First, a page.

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BMW Diesel Engine Troubleshooting Guide Power Problems And Smoking Issues

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For any modern diesel engine to run efficiently it has to have the following:

Correct fuel and fuel pressure.
Correct boost/inlet air pressure.
Correct cylinder compression.
A free flowing and gas tight exhaust system.

This guide is for the most common engine power and smoking problems associated with BMW turbo diesels.

The lifeblood of any modern turbo diesel is the VTG (variable vane) turbo, without this your engine is basically a low powered and useless animal.

So 99% of all power problems are usually turbo related in some way or another.

There are various faults that can cause turbo related power problems and these need to broken down into categories

The basic turbo operation principle

Turbo problems
Boost pressure leaks
This is where the turbo is functioning correctly but the boost pressure is being lost before it can enter the engine due to cracks, splits or poorly fitted hose work on the induction side, it can be a notorious power problem creator and the engine can emit more black smoke than usual with this problem, due to being too rich in fuel and not enough air.

Turbo not creating the boost to start with
This one has more than one variable to it:
Firstly the exhaust system that feeds the turbo has to be gas tight with no leaks, any leaks will cause loss of exhaust volume delivery to the turbo and create power and smoking issues

Blocked or gummed up air filters will cause the turbo to be starved of deliverable air and create power and smoking problems.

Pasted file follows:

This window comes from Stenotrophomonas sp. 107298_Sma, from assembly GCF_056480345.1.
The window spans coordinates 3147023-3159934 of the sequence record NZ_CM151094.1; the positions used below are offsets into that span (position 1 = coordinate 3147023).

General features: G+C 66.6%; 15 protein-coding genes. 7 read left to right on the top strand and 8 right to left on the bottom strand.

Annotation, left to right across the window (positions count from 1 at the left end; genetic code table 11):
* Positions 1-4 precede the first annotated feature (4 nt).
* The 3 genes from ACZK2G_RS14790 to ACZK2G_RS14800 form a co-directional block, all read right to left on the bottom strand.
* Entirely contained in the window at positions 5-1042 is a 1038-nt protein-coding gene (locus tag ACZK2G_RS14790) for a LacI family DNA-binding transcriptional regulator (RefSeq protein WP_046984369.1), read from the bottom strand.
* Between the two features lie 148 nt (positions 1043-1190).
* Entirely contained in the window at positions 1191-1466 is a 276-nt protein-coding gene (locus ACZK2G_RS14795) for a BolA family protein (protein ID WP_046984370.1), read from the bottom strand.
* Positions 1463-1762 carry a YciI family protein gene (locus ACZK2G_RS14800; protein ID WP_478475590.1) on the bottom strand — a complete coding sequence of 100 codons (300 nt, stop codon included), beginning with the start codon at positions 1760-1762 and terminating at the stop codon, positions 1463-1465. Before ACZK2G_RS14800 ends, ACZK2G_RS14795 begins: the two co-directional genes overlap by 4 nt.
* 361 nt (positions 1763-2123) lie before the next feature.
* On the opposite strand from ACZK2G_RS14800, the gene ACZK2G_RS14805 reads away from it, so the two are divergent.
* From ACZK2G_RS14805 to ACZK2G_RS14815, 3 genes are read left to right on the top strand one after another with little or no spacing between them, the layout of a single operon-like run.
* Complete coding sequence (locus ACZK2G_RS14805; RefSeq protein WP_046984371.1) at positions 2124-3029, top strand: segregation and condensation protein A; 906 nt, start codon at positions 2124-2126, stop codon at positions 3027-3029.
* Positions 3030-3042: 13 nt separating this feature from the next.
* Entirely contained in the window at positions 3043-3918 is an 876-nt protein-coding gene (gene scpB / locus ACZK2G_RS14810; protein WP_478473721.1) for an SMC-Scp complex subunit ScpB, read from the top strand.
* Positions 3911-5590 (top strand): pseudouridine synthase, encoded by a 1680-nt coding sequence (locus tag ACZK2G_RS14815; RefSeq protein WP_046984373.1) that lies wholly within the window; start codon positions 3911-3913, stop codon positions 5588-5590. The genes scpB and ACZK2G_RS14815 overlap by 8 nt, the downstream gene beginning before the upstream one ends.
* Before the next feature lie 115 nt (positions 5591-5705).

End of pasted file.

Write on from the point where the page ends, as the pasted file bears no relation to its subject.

Variable vanes seized on the turbo due to soot and carbon build up will cause boost problems, as the pitch angle of the vanes are stuck, so it will either be poor on power pick up or power will drop off further up the rev range depending on how it's stuck.
If the variable vanes are not actuating due to loss of the actuator control, then on vacuum actuated models it is nearly always due to a failure on the vacuum system itself (very common) or a faulty mechanism.
On electronic actuators it is usually a failure of the module on the turbo that is the cause.

Variable vane sequence

Boost control can also be affected by the ECU receiving duff or faulty sensor info from other sensors on the engine, thus the turbo is not being instructed correctly by the ECU, this is where diagnostic software will help tell you of suspect sensors or problems.

There are more basic things like the actual health of the turbo but this is too vast a topic to cover it all and you realistically should know if your turbo is in good basic health or not but your VTG variable vane system is key to your turbo’s performance..

FUEL and ignition related problems
Again diagnostics is the key to a modern diesel.

Firstly fuel pressure is all important on a common rail engine the fuel pressure has to be correct or you can get poor power, erratic running and starting and smoking issues..

Fuel filters and pumps etc must be checked for any suspected fuel delivery issues

Fuel injection system faulty or worn injectors can give power problems usually combined with lumpy running and black smoke, due to the high pressure any serious leaks would be instantly noticeable on common rail engines on the high pressure side..

Again sensor issues can affect high pressure fuel pump control so sensors should be checked with diags software for any issues…

Faulty pressure regulators or relief valves can cause loss of fuel pressure and power issues

Compression and ignition issues
Poor cylinder compression can cause power and running issues, along with poor ignition and combustion and smoking, again diagnostic software like INPA can help with the diagnosis of cylinder compression or injector and ignition issues to individual cylinders on the engine, but ultimately a compression test maybe needed if you have cylinder compression suspicions.

MAP (manifold absolute pressure or boost pressure sensor) and MAF (mass air flow) sensors

These perform similar functions and rarely do engines have both but BMW diesels do have both, symptoms of either of these can be broad but usually include any or all of the following: poor power delivery, excessive smoking,rough running and poor fuel consumption, both these sensors are common failures on diesel engines, the MAF sensor measures ambient incoming airflow, the MAP sensor measures actual air pressure in the inlet manifold.

Typical MAP sensor location in the inlet manifold area

EGR valve (exhaust gas recirculation)